|Volume: 03, Issue: 03||02/09/2005|
First Genesis Sample Sent to ResearchersAcademic researchers have received a long-awaited treat: an unprecedented piece of the sun gathered by the Genesis spacecraft. This shipment will enable the start of studies to achieve the mission's initial science objectives.
Scientists at NASA's Johnson Space Center (JSC) in Houston recently shipped a piece of the Genesis polished aluminum collector to researchers at Washington University in St. Louis. The shipment marked the first distribution of a Genesis scientific sample from JSC since the science canister arrived on Oct. 4, 2004. Preliminary examination of the sample by researchers has confirmed it contains solar ions, traces of the solar wind.
"Reaching this point in our work and being able to send out this first Genesis scientific sample marks a milestone in recovery efforts, following the spacecraft mishap upon re-entry last September," said Dr. Eileen Stansbery, Deputy Director of JSC's Astromaterials Research and Exploration Science Directorate. "The team has done an outstanding job of curating these precious samples, performing preliminary exams, investigating numerous techniques to reduce or eliminate contamination that occurred upon impact, and preparing the samples for distribution to researchers."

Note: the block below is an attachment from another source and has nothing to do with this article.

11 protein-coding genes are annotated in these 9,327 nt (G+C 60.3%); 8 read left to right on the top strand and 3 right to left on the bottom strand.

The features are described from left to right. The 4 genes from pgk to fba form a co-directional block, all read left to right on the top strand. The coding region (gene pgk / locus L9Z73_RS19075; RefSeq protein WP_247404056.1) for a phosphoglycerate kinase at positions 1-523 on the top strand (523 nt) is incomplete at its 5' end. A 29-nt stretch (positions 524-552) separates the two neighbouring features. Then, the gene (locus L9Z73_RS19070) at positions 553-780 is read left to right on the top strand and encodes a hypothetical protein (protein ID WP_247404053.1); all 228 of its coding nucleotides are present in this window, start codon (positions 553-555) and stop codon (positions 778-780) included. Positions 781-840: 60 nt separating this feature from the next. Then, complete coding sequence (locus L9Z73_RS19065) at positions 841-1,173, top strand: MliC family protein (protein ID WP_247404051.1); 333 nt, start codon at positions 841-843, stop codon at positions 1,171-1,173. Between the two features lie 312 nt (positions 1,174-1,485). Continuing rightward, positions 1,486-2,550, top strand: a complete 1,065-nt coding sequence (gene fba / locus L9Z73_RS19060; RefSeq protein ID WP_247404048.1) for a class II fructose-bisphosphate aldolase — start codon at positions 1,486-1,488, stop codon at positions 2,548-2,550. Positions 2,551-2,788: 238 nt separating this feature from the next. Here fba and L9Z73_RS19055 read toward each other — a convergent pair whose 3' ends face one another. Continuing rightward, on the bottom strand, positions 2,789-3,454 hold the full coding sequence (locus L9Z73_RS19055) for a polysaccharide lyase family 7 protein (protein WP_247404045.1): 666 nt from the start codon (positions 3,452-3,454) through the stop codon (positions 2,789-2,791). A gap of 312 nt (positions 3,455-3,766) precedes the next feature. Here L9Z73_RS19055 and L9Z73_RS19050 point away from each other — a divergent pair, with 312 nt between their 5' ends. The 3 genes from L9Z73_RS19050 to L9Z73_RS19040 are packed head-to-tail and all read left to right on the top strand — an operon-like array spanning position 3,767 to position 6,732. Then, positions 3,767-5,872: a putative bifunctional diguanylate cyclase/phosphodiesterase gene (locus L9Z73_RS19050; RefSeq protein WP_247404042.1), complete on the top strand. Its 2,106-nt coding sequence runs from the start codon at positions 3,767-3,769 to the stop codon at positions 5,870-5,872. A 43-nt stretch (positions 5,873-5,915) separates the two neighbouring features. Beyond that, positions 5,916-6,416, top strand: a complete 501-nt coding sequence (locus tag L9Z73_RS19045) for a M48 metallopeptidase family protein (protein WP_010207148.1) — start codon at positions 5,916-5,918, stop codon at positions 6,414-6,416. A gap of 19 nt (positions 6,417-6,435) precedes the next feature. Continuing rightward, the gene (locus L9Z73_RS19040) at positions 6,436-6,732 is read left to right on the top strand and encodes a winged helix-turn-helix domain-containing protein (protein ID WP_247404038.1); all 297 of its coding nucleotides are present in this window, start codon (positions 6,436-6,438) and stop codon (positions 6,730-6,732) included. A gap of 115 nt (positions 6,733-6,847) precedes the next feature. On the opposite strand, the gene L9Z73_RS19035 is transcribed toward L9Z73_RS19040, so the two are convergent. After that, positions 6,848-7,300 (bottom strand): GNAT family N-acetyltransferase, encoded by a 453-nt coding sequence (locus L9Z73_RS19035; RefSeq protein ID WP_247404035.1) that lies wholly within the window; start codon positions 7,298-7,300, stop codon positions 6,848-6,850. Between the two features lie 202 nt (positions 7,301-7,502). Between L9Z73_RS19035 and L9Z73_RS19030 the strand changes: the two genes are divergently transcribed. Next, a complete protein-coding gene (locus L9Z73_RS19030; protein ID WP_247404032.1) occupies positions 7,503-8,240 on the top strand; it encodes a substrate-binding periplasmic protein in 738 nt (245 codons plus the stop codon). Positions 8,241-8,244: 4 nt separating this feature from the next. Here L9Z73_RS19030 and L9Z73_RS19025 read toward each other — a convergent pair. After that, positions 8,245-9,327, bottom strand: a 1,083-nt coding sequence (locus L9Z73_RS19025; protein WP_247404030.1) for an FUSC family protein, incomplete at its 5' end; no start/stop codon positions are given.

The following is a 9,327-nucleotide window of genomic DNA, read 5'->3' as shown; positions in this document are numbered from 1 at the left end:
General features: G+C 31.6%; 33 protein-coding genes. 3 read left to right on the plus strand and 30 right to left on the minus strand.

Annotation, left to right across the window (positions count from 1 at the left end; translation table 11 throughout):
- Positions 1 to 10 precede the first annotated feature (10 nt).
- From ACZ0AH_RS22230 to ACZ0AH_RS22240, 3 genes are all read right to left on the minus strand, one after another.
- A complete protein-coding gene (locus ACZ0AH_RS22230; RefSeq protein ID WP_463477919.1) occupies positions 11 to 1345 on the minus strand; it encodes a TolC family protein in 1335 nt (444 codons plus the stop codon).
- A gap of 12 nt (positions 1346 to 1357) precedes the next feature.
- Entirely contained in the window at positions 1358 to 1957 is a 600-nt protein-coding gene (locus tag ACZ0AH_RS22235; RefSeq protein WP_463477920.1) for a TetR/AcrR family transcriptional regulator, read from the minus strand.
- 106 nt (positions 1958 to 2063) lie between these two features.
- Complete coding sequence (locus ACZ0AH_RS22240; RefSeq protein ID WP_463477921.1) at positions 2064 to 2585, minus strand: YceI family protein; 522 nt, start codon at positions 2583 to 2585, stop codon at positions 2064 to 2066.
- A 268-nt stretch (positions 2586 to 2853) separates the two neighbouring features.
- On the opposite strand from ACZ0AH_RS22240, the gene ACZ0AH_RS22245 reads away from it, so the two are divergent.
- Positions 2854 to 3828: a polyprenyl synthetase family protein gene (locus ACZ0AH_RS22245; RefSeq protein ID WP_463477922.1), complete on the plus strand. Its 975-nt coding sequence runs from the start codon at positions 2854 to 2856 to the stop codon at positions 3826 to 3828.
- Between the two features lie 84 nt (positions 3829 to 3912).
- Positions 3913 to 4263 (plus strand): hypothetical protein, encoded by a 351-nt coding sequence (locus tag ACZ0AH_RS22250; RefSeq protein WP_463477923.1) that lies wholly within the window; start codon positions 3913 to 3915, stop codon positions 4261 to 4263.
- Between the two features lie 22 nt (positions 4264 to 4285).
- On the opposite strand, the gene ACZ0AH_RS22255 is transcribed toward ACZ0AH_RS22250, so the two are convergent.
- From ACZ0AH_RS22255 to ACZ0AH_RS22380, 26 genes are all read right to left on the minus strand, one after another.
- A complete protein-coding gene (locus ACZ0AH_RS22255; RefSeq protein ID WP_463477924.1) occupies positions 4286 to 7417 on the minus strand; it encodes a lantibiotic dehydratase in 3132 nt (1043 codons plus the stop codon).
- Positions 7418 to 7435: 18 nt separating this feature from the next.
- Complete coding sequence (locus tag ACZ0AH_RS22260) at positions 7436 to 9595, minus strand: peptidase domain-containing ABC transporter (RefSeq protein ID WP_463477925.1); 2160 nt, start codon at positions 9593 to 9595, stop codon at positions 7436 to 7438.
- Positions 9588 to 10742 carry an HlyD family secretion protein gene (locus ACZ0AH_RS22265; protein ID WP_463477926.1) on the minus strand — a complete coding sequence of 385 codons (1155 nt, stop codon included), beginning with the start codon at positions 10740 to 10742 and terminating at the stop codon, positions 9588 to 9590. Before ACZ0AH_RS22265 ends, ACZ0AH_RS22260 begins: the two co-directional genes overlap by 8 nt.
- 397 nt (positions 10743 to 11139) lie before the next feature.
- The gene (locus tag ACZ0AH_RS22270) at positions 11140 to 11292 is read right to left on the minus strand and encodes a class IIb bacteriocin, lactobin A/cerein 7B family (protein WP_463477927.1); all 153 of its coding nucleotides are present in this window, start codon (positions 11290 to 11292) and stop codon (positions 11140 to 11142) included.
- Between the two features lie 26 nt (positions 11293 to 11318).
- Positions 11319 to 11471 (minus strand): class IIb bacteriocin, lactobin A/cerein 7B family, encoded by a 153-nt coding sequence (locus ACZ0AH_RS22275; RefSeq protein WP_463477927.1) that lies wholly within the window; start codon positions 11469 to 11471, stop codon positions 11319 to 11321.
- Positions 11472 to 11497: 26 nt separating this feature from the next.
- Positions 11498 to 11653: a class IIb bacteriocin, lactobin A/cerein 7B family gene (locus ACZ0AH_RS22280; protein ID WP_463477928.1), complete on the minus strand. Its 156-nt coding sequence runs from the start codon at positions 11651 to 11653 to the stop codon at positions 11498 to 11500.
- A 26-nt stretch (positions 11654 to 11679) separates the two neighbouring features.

Washington University researchers Charles Hohenberg and Alex Meshik will study the sample to try to determine detailed information about the gases that make up the sun.
Although most of the solar wind is comprised of hydrogen, Genesis' goal was to capture samples of all elements in the periodic table to allow a detailed study of the sun's composition. The aluminum collector was designed to capture solar wind samples that can be used to measure the amounts of neon, argon, krypton, and xenon (called the noble gases) the sun contains.
"Gaining a better understanding of the noble gas elements in the sun is one of the 19 specific scientific measurement objectives originally proposed for the Genesis mission," Stansbery said. "We are delighted to provide this sample to our Washington University colleagues. We look forward to the results of the research they are already conducting in this critical area, and we are increasingly optimistic that even more science data will be obtained from Genesis samples in the coming months."
The Washington University study is the first of two scientific objectives that make up the initial research program planned for Genesis. The other early science objective involves studies of nitrogen from samples.
Genesis clean-room activities are now focused on preparing the second early science sample, the gold foil, for distribution in the next few weeks to researchers at the University of Minnesota. The gold foil collected bulk solar wind and will be used to study nitrogen isotopes.
Genesis was launched Aug. 8, 2001, from the Cape Canaveral Air Force Station in Florida on a mission to collect solar wind particles. The science phase of the mission was completed on April 1, 2004, following the collection of samples that began on Dec. 5, 2001. The probe crashed to the floor of the Utah desert Sept. 8, 2004, but many of the samples have been saved following the extensive recovery effort since the Genesis probe arrived at JSC.
For images and more information, visit the following websites:
|© 1997-2017 Space ExplorersTM, Inc. All Rights Reserved.|